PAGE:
We should not get used to it, but, like almost all bad events that do not stop repeating, it feels tedious. A lot of tedium. “Another one”.
Another death on the N-1, one more event that the media and even some affected people are determined to call accident.
As announced, on the morning of the 4th of June 2013, for the fifth anniversary of Marie’s death, family and friends of hers met by the road where she was killed and then cycled to Portsmouth.
Five years ago, a group of London activists cycled to a “Smash Edo” demonstration against the arms trade in Brighton. With them was Marie Vesco, who was part of the Food not Bombs group which regularly handed out food in Brixton.
14 miles north of Brighton, she was killed on the A23 by two careless drivers who were never prosecuted.
As I was preparing the announcement for the ride, I googled for web pages about Marie and what happened to her and I found a report from the Inquest.
Arranging the flowers
For the fourth year after the death of Marie Vesco, her family and friends visited the site on the A23 where she was killed, to put flowers and a picture of her at the site, and to remember her. They also had the chance to inform a few cyclists about the cycle path that runs parallel to the road. The cyclists were riding along the very spot where Marie got killed. They had followed the signs trying to reach the cycle path, but said signs only led them back North.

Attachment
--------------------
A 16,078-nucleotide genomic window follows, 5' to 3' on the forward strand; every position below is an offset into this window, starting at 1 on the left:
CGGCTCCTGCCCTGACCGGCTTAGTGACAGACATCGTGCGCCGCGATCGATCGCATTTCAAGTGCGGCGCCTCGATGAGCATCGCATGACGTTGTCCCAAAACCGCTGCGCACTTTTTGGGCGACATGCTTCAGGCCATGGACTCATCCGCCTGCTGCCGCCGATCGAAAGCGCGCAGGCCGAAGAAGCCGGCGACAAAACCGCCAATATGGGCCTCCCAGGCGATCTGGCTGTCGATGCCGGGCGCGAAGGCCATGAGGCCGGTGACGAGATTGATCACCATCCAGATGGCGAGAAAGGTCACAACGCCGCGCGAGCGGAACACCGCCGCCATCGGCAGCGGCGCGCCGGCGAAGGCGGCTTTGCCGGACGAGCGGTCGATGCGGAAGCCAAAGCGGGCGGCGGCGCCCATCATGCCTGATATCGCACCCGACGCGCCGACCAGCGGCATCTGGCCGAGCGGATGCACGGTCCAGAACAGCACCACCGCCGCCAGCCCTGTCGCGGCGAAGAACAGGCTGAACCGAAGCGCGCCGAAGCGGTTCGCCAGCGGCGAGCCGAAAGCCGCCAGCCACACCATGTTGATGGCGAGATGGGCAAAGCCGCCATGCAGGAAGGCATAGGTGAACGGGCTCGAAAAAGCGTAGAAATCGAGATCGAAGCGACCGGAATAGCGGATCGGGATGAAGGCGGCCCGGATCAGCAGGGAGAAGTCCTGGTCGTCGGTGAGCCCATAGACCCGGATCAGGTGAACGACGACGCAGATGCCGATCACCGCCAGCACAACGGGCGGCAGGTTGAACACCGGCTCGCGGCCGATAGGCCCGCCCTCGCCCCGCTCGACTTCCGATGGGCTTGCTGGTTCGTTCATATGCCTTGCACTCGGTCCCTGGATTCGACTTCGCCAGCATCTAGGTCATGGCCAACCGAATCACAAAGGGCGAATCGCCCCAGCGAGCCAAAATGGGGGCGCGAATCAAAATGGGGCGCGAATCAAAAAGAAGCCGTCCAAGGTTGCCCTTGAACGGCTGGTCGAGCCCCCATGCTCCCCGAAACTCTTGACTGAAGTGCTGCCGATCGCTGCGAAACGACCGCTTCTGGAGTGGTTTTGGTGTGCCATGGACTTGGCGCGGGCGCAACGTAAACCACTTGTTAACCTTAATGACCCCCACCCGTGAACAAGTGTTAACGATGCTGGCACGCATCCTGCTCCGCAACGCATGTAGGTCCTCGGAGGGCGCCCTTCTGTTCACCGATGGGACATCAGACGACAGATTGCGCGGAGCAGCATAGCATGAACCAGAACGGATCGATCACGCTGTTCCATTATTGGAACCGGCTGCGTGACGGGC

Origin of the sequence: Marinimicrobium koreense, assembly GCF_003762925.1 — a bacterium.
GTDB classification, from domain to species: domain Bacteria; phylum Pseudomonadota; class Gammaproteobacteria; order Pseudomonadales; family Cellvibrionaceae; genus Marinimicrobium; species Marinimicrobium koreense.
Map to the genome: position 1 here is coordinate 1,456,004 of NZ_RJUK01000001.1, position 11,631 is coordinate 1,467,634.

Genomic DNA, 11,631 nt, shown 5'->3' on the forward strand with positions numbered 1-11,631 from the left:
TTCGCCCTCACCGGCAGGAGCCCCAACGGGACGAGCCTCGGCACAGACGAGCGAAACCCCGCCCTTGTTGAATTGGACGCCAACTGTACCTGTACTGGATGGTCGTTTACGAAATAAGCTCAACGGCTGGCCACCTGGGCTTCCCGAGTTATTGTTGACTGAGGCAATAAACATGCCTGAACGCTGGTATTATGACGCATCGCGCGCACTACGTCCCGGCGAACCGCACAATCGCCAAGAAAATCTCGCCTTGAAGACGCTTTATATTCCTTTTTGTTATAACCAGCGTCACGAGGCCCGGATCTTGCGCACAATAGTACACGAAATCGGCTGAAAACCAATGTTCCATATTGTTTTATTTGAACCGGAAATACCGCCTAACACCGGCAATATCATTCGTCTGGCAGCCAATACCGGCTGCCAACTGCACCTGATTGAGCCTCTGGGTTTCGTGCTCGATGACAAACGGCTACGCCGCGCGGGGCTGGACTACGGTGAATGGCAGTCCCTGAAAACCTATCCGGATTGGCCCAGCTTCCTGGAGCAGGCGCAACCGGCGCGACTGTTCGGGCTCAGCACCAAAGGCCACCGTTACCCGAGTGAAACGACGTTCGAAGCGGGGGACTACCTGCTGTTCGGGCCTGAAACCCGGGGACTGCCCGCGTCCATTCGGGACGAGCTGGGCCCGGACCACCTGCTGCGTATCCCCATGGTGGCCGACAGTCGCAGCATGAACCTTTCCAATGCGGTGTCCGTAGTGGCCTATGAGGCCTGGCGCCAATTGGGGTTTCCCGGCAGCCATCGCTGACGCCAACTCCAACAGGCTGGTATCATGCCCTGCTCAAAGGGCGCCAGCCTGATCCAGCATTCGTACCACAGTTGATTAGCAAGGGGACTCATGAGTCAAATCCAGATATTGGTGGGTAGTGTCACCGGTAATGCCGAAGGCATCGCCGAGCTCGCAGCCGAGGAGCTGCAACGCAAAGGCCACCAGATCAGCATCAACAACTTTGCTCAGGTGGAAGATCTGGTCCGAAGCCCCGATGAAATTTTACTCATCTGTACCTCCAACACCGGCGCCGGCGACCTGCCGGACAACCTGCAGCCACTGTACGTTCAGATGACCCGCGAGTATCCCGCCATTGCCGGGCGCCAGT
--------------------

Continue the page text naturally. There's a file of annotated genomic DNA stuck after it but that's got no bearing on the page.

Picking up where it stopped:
This is the spot where it happened. A23. Junction with A2300. The access slip road. 4th June 2008. We’ll return there today.
Just an empty road.
We set off at about three in the afternoon with our camping tents, sleeping bags, lots of water for the journey, some spare clothes to last a week and a lot of dry food from FareShares. Both our bike racks were fully loaded, with two pannier bags and the tents and sleeping bags on top.